| about us | advertise | careers | links |

[an error occurred while processing this directive]


Visioneer: A tale of two scanners

The 9450 (PDF) & 9320 USB 

As far as we have seen, Visioneer has consistently put out quality and sturdy products at great prices. With the 9450 series and the newer OneTouch 9320, things are no different. We tested the 9450 PDF, which is one of three scanners in the 9450 business-scanner line (with built-in ADF and flatbed), as well as the ultra-high resolution 9320 for home and office use.

Out of the box

The 9450 needs to be assembled out of the box, but it’s literally a snap and the entire process is quickly completed in less than five minutes. The included quick install card outlines all the steps for assembly in case further reference is needed. Once it is put together, the 9450 is substantially larger than your everyday scanner. That is in part because it houses an ADF (automatic document feeder) on top of the flatbed cover. It’s design is very simple, with no external buttons except for the on/off switch.

Features
9450
  • 600x1200 dpi
  • 1200 dpi Hardware Super-sampled
  • 9600 dpi Max Interpolated
  • 42-bit internal color
  • 16-bit Scanner Bit Depth (grayscale)
  • 8.5" x 11.69" Maximum Scan Area


wwww.visioneer.com
Approx. $299 USD

1 2 3 4 5 6 7 8 8.5 10
8.5/10
Features
9320
  • 4800x2400 dpi Optical
  • 4800 dpi Hardware Super-sampled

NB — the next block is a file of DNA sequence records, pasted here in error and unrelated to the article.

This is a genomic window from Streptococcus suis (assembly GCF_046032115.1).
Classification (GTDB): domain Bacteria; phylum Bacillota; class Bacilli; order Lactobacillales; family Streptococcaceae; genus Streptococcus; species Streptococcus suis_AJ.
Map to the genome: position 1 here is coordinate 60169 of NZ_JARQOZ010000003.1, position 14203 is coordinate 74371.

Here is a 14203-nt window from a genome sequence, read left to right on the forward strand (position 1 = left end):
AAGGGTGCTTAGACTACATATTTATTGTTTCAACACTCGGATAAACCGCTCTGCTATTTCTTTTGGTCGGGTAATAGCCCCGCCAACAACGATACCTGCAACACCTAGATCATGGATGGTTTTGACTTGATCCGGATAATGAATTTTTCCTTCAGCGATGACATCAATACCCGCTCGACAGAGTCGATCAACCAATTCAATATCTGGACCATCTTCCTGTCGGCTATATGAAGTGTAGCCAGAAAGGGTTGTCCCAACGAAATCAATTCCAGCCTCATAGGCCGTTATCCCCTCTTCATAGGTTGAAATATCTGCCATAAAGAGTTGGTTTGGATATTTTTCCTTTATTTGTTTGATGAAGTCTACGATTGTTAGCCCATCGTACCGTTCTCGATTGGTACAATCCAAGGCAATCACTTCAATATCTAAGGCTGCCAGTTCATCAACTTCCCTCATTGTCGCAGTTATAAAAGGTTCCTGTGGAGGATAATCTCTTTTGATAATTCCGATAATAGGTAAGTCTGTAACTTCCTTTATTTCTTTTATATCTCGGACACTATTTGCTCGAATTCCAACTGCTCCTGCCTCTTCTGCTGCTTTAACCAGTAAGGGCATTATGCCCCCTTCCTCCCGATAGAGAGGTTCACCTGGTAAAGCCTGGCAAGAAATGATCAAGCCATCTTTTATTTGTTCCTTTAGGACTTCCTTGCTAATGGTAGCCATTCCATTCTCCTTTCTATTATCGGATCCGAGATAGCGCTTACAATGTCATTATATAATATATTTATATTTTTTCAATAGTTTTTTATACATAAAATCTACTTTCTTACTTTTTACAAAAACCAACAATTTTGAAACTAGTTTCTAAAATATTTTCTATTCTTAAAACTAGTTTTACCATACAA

• 4800 dpi Max Interpolated
  • 48-bit internal color
  • 16-bit Scanner Bit Depth
  • 8.5" x 11.69" Maximum Scan Area
  • Hi-Speed USB 2.0

wwww.visioneer.com
Approx. $149 USD

1 2 3 4 5 6 7 8 8.5 10

The 9320, on the other hand is a part of the “Slimline” series, and are said to occupy 33% less space than competing scanners. Indeed, it does have a very slim profile and is space efficient. Both scanners have horizontally opening hinges, which makes document loading convenient.

The 9320 features 5 useful one-touch buttons: Scan, Custom, OCR, Email & Copy. No assembly was needed for the 9320, simply removal of tape and unlocking of the scanner head.    

Performance

The 9450 is obviously aimed toward the business consumer, especially those with a need to scan a decent amount of documents. The ADF is capable of holding approximately 25 sheets of paper (a higher holding capacity would be appreciated), and in our tests, came quite close to the advertised speed of 8 PPM which is quite remarkable for a USB 1.1 interface (we were able to scan 10 sheets in 96 seconds, at 300 DPI B/W which made for 6.25 PPM).

As for colour scans, it scanned a full letter sized document in 24-bit colour and 300 DPI in just under 33 seconds. The ADF operated quietly in our tests, with one incidence or a paper jam which was quickly removed.

The 9320 boasts an optical resolution of 6400 X 3200 (3200 DPI true horizontal resolution), and 48-bit colour. Although the high resolution is not very necessary for normal scanning applications, it is useful for scanning small but finely detailed items such as photo negatives and slides. For that purpose, 9320 lid also has a built in adapter for holding and lighting 35 mm film slides and well as negatives, and comes with two transparency masks.